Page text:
Health Tip: Take Care of Aging Skin

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(HealthDay News) -- Many an advertiser touts products that purport to keep your skin looking young.

But as AARP says of products that can cost more than $100 for a small tube: "Even if the ingredients aren't harmful, at often exorbitant prices they could remove more cash from your wallet than wrinkles from your skin."

AARP offers these less expensive and probably safer alternatives:

  • Moisturizers can help keep the skin from drying out, and may temporarily reduce the appearance of wrinkles.
  • Exfoliating products may help improve your appearance by getting rid of dead surface skin cells.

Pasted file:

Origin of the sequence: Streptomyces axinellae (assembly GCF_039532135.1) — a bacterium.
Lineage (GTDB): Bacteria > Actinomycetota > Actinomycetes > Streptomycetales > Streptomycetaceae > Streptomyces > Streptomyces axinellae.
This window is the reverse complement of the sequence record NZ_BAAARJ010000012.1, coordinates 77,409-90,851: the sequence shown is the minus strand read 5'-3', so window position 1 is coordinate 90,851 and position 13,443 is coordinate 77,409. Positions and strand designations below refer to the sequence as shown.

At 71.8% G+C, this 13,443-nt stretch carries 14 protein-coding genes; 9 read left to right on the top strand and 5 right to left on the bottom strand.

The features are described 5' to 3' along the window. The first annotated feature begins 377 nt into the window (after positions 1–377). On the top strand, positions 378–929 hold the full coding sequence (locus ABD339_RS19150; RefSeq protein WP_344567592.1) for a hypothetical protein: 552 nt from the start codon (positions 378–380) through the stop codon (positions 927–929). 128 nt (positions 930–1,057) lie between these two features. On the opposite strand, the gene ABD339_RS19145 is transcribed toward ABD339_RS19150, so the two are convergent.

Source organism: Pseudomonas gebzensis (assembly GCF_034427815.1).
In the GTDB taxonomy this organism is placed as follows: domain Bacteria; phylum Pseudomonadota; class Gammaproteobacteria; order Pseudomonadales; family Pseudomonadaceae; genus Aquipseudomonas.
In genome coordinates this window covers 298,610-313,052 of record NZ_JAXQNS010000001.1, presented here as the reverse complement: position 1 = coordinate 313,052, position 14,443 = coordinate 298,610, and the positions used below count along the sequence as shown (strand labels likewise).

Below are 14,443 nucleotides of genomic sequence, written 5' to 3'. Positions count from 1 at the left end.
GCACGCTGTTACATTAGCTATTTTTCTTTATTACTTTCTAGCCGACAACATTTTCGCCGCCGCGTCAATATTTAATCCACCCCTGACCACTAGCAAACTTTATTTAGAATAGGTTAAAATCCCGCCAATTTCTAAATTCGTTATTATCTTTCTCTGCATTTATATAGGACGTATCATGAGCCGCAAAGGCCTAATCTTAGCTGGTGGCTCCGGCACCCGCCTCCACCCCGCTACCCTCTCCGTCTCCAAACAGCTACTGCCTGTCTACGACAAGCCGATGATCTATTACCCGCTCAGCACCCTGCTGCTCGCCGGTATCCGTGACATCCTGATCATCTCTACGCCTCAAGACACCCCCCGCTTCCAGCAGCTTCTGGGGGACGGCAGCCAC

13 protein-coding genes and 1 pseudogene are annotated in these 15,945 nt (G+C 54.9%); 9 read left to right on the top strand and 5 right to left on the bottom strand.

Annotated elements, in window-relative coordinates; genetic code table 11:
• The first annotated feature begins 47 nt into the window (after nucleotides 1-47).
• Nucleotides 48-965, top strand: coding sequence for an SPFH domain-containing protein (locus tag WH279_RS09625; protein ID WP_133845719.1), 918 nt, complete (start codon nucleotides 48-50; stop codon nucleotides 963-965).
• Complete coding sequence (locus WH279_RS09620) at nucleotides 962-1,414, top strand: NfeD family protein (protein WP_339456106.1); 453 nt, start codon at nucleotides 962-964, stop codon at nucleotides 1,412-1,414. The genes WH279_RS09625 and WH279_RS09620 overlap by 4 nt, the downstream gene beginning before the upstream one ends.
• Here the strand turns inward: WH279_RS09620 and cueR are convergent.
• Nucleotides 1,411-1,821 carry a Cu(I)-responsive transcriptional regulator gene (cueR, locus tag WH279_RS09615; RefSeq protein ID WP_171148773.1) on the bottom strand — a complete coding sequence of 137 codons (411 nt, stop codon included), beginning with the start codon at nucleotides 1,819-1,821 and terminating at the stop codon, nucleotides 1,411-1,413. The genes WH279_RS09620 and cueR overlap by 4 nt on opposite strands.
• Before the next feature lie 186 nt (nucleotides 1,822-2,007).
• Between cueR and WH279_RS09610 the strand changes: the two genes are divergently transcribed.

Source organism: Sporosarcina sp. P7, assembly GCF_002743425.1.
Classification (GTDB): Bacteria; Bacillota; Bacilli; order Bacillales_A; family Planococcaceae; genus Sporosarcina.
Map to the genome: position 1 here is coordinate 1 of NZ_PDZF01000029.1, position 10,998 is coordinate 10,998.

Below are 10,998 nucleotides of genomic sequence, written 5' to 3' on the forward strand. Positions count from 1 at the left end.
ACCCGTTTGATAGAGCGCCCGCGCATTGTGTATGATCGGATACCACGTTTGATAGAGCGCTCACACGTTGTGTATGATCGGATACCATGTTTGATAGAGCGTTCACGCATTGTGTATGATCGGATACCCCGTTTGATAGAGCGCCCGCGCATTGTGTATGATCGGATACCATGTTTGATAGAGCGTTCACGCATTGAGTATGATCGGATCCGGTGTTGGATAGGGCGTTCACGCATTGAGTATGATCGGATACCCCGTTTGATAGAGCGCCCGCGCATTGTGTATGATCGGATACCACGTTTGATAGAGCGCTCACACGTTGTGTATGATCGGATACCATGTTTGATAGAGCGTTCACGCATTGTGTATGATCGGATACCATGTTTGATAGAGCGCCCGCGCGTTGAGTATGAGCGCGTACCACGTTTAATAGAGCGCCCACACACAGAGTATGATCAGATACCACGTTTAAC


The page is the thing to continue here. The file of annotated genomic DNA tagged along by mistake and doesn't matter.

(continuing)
• So-called "cosmeceuticals," alpha hydroxy acids and beta hydroxy acids also can help skin look younger, but some may irritate skin and should be prescribed by a dermatologist.
  • "Some of the most confusing questions in skin care concern the use of vitamins and antioxidants (such as vitamins A, C, and E) and ubiquinone (coenzyme Q10)," AARP says. "In theory, the use of these substances in moisturizers and other cosmetics makes sense," it continues.
  • These and other skin care products should be used with a doctor's approval, especially if you have sensitive skin. Always read product labels carefully before trying something new.

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